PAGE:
{
  public class Program
  {
    public static SqlConnection GetConnection() => new SqlConnection();
    static void Main() => GetConnection();   // Test that it resolves
  }
}

Now build the application and look in the output folder: you’ll see a file called Microsoft.Data.SqlClient.dll. However, this file never loads when run, and attempting to explicitly load it throws an exception. The assembly that actually loads is located in the runtimes\win (or runtimes/unix) subfolder; the default ALC knows to load it because it parses the ClientApp.deps.json file.

If you were to try to load the ClientApp.dll assembly from another application, you’d need to write an ALC that can resolve its dependency, Microsoft.Data.SqlClient.dll. In doing so, it would be insufficient to merely look in the folder where ClientApp.dll is located (as we did in “Resolving assemblies”). Instead, you’d need to use AssemblyDependencyResolver to determine where that file is located for the platform in use:

string path = @"C:\source\ClientApp\bin\Debug\netcoreapp3.0\ClientApp.dll";
var resolver = new AssemblyDependencyResolver (path);
var sqlClient = new AssemblyName ("Microsoft.Data.SqlClient");
Console.WriteLine (resolver.ResolveAssemblyToPath (sqlClient));

On a Windows machine, this outputs the following:

C:\source\ClientApp\bin\Debug\netcoreapp3.0\runtimes\win\lib\netcoreapp2
\Microsoft.Data.SqlClient.dll

We give a complete example in “Writing a Plug-In System”.

Unloading ALCs

In simple cases, it’s possible to unload a nondefault AssemblyLoadContext, freeing memory and releasing file locks on the assemblies it loaded. For this to work, the ALC must have been instantiated with the isCollectible parameter true:

var alc = new AssemblyLoadContext ("test", isCollectible:true);

You can then call the Unload method on the ALC to initiate the unload process.

The unload model is cooperative rather than preemptive. If any methods in any of the ALC’s assemblies are executing, the unload will be deferred until those methods finish.

The actual unload takes place during garbage collection; it will not take place if anything from outside the ALC has any (nonweak) reference to anything inside the ALC (including objects, types, and assemblies). It’s not uncommon for APIs (including those in the .NET Core Framework) to cache objects in static fields or dictionaries—or subscribe to events—and this makes it easy to create references that will prevent an unload, especially if code in the ALC uses APIs outside its ALC in a nontrivial way. Determining the cause of a failed unload is difficult and requires the use of tools such as WinDbg.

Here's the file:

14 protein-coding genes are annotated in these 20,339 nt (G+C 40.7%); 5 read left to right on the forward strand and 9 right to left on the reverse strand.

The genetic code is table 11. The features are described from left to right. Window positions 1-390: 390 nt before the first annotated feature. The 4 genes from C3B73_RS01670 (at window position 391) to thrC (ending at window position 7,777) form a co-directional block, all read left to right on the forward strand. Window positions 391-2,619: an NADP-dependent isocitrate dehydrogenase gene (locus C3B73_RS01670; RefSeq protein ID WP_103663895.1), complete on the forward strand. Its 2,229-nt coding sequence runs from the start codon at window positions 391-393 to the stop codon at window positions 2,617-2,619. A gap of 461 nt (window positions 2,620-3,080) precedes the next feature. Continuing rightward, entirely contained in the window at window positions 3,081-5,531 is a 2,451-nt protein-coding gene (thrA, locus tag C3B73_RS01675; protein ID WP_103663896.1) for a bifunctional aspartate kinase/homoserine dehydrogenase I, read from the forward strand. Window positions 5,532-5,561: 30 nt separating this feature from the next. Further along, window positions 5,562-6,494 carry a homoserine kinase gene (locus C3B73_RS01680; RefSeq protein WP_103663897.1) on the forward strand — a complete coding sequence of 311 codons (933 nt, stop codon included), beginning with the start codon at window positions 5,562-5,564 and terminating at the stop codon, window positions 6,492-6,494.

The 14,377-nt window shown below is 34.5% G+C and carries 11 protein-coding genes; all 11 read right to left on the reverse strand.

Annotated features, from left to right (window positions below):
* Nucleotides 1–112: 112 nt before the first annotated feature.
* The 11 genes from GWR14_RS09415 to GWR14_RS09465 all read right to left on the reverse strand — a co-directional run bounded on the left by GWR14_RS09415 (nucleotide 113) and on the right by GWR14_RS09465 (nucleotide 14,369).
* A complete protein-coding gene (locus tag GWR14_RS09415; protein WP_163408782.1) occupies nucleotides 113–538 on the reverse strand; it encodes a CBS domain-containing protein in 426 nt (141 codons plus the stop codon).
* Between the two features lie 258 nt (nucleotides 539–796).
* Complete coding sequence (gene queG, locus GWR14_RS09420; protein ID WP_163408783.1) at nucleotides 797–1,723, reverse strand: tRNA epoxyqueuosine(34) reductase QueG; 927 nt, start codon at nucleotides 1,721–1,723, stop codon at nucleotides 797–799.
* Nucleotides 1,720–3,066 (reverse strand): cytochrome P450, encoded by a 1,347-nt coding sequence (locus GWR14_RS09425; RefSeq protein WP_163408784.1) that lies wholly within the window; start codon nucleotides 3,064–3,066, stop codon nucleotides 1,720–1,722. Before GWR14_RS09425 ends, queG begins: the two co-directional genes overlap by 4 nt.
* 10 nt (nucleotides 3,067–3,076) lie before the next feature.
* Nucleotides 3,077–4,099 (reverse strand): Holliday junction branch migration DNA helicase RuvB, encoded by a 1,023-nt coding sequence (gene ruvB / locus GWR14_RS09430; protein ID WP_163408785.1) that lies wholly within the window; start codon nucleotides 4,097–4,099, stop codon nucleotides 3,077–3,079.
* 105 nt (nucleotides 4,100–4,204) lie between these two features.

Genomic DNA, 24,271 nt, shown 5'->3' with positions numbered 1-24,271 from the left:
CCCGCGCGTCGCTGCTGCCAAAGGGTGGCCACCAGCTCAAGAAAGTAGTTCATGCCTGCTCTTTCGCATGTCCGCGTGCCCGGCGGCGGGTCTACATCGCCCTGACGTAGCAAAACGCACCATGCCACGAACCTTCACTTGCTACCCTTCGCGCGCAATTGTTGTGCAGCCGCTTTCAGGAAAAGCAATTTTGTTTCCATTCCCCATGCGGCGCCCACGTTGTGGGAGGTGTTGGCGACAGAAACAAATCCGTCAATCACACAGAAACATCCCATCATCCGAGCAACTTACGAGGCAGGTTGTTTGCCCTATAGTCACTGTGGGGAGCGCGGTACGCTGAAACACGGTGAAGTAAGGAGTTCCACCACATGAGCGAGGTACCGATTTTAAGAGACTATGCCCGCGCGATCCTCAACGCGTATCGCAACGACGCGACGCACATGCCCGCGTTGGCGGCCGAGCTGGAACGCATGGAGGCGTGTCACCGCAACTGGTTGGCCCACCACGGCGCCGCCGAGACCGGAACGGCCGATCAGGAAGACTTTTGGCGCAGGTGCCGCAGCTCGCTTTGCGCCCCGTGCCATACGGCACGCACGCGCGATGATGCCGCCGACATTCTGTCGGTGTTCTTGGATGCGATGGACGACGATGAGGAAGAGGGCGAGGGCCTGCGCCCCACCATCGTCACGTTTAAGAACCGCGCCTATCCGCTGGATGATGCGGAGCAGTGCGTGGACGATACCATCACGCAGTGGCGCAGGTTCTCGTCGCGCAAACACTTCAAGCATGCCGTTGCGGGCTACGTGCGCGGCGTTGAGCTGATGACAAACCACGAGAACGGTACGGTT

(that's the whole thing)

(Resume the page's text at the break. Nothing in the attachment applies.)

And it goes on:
The Legacy Loading Methods

If you’re still using .NET Framework (or writing a library that targets .NET Standard, and want to support .NET Framework) you won’t be able to use the AssemblyLoadContext class. Loading is accomplished instead by using the following methods:

public static Assembly LoadFrom (string assemblyFile);
public static Assembly LoadFile (string path);
public static Assembly Load (byte[] rawAssembly);

LoadFile and Load(byte[]) provide isolation, whereas LoadFrom does not.

Resolution is accomplished by handling the application domain’s AssemblyResolve event, which works like the default ALC’s Resolving event.

The Assembly.Load(string) method is also available to trigger resolution and works in a similar way.

LoadFrom

LoadFrom loads an assembly from a given path into the default ALC. It’s a bit like calling AssemblyLoadContext.Default.LoadFromAssemblyPath except for the following:

  • If an assembly with the same simple name is already present in the default ALC, LoadFrom returns that assembly rather than throwing an exception.

  • If an assembly with the same simple name is not already present in the default ALC, and a load takes place, the assembly is given a special LoadFrom status. This status affects the default ALC’s resolution logic, in that should that assembly have any dependencies in the same folder, those dependencies will resolve automatically.

Note

.NET Framework has a Global Assembly Cache (GAC). If the assembly is present in the GAC, the CLR will always load from there instead. This applies to all three loading methods.

LoadFrom’s ability to automatically resolve transitive same-folder dependencies can be convenient—until it loads an assembly that it shouldn’t. Because such scenarios can be difficult to debug, it can be better to use Load(string) or LoadFile and resolve transitive dependencies by handling the application domain’s Assembly​Resolve event. This gives you the power to decide how to resolve each assembly and allows for debugging (by creating a breakpoint inside the event handler).

LoadFile and Load(byte[])

LoadFile and Load(byte[]) load an assembly from a given file path or byte array into a new ALC. Unlike LoadFrom, these methods provide isolation and let you load multiple versions of the same assembly. However, there are two caveats:

  • Calling LoadFile again with the identical path will return the previously loaded assembly.

  • In .NET Framework, both methods first check the GAC and load from there instead if the assembly is present.

With LoadFile and Load(byte[]), you end up with a separate ALC per assembly (caveats aside). This enables isolation, although it can make it more awkward to manage.

To resolve dependencies, you handle the AppDomain’s Resolving event, which fires on all ALCs: